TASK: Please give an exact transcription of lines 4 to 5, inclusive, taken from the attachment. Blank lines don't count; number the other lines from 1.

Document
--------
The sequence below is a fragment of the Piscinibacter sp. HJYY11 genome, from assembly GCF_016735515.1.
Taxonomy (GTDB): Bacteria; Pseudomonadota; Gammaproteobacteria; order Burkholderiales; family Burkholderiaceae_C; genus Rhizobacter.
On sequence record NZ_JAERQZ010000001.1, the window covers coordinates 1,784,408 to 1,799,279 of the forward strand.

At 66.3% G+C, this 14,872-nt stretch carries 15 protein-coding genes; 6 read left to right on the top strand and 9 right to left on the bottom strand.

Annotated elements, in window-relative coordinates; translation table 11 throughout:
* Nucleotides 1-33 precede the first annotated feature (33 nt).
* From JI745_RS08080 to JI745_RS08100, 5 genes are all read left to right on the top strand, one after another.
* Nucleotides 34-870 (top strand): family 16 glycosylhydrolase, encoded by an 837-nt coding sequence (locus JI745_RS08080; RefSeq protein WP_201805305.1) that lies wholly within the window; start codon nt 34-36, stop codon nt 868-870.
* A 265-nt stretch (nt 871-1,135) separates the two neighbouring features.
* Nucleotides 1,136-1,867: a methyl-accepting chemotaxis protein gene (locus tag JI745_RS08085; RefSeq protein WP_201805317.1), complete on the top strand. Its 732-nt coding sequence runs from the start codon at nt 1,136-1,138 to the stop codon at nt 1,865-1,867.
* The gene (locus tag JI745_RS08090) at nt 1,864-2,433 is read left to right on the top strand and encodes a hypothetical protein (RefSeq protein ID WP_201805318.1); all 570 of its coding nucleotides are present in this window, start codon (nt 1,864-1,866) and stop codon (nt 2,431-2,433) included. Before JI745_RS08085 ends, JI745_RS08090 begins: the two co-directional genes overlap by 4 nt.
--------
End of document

At 66.3% G+C, this 14,872-nt stretch carries 15 protein-coding genes; 6 read left to right on the top strand and 9 right to left on the bottom strand.

Annotated elements, in window-relative coordinates; translation table 11 throughout: